I live in an area (Mid-South) where people’s economic class varies incredibly. I can tell you poor people buy way less Coca-Cola than everyone else in my area since its strong brand and deals with retailers keeps its prices super high. They usually drink stuff like Sam’s Cola, Big K, cheap juices, and so on with Coca-Cola more sparingly. It’s working-class and up that drink Coca-Cola because it’s advertising and existing customer base pulled them into a substance that’s highly addictive. Then, many are basically junkies. Drugs work on all classes. Most that I see drink it are well-educated, too, that like its taste, mental high, and were introduced to it by parents or friends like the lower class people.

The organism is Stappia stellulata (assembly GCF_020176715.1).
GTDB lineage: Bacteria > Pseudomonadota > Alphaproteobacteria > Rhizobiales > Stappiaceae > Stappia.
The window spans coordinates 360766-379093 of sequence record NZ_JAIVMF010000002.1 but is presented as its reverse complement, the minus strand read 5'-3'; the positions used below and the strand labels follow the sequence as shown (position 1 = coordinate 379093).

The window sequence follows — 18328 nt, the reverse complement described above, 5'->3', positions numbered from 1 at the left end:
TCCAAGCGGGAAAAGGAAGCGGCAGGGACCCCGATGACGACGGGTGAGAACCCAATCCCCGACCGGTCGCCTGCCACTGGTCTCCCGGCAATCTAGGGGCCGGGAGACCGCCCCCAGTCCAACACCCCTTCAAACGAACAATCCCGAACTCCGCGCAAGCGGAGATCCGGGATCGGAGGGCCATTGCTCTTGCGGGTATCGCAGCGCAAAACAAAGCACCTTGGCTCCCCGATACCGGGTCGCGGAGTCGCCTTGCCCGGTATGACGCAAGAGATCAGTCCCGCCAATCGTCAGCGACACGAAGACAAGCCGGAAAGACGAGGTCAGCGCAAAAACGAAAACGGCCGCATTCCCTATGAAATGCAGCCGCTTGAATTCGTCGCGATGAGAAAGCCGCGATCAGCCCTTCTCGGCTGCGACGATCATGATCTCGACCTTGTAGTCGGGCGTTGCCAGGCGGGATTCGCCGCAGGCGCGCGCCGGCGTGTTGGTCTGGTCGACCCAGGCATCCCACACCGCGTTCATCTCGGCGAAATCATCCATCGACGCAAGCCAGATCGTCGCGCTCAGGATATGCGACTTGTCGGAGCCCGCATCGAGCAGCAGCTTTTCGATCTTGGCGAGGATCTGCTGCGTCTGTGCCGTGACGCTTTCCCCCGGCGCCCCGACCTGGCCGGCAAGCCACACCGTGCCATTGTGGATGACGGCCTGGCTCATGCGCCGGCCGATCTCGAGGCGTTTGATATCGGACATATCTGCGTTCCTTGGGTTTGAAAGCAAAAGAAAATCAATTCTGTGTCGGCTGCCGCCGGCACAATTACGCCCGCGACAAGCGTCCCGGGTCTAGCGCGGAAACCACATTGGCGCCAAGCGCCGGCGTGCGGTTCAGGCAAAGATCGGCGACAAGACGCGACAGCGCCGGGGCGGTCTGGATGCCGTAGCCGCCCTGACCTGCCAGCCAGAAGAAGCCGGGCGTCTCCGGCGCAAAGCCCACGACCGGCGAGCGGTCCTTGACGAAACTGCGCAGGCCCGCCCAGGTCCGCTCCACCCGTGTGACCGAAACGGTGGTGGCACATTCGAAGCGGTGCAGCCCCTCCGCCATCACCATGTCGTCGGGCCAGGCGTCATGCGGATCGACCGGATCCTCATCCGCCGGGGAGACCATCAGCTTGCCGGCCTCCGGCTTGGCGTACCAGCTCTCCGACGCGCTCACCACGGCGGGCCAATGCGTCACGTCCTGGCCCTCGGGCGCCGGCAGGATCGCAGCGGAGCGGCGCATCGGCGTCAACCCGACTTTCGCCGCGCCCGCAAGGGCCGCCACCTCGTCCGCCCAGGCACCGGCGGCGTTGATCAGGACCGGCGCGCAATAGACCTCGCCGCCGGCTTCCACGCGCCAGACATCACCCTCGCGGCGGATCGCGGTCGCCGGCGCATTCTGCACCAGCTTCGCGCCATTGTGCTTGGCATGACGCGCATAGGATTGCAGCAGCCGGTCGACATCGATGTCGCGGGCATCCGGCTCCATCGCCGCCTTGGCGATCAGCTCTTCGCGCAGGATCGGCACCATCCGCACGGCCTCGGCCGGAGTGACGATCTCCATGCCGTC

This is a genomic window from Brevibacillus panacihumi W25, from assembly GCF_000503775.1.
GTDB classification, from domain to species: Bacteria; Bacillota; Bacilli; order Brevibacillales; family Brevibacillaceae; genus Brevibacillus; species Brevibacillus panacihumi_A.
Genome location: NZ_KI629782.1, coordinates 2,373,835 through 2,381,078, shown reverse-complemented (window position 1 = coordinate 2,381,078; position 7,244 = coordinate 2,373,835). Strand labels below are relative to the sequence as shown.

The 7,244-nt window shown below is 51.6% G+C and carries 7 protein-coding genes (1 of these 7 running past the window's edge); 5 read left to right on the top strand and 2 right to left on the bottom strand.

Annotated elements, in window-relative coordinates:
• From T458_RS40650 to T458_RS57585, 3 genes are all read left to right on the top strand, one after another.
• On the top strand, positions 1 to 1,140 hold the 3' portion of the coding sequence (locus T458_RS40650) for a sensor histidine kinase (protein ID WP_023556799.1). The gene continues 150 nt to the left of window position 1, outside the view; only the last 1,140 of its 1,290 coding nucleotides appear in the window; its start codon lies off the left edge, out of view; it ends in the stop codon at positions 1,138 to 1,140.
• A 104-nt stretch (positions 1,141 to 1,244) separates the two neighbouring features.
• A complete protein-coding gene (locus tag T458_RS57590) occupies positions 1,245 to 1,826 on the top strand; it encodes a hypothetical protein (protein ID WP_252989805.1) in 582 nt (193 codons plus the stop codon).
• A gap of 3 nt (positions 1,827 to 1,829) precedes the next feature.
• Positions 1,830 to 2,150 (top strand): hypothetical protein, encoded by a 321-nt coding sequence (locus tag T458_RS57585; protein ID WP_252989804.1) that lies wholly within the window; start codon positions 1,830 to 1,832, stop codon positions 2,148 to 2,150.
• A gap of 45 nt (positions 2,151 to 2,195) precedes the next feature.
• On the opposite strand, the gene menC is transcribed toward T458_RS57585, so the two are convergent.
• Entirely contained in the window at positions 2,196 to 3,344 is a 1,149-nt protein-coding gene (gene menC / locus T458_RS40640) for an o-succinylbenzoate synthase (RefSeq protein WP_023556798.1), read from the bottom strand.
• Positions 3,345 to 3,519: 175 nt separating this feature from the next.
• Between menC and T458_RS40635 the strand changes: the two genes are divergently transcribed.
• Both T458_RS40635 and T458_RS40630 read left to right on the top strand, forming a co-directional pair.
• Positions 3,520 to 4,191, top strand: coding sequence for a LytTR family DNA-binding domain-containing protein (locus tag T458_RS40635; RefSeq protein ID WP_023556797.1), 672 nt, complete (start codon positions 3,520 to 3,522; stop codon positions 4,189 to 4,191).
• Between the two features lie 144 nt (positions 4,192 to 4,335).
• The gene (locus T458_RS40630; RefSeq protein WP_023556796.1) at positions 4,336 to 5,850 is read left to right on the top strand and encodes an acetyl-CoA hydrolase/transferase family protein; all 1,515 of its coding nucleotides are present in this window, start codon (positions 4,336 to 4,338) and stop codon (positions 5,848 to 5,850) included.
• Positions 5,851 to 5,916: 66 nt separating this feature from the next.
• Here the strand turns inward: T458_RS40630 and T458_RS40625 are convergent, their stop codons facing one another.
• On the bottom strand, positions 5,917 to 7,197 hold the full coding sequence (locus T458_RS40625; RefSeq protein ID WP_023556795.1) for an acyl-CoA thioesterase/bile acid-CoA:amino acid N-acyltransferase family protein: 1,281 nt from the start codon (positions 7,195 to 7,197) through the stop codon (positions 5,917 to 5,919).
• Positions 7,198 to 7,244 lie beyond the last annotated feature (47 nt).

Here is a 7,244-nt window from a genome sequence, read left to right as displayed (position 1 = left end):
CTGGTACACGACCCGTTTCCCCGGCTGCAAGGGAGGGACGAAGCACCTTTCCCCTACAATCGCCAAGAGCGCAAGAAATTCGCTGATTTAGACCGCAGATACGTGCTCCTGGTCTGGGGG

So, that claim is just bullshit through and through in this area. Probably most areas as anyone studying marketing, esp of addictive products, knows they target the emotional rather than rational aspects of the brain. Most people aren’t doing careful analysis of what they drink. They buy it for irrational reasons then continue drinking it for irrational reasons. But they like that product for those reasons. And advertisers play on those thinking patterns and/or impulses.

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                        Netflix absolutely advertises, and would not exist in its current form without previous successes with advertising.

                        I’ve never seen an ad for Netflix anywhere.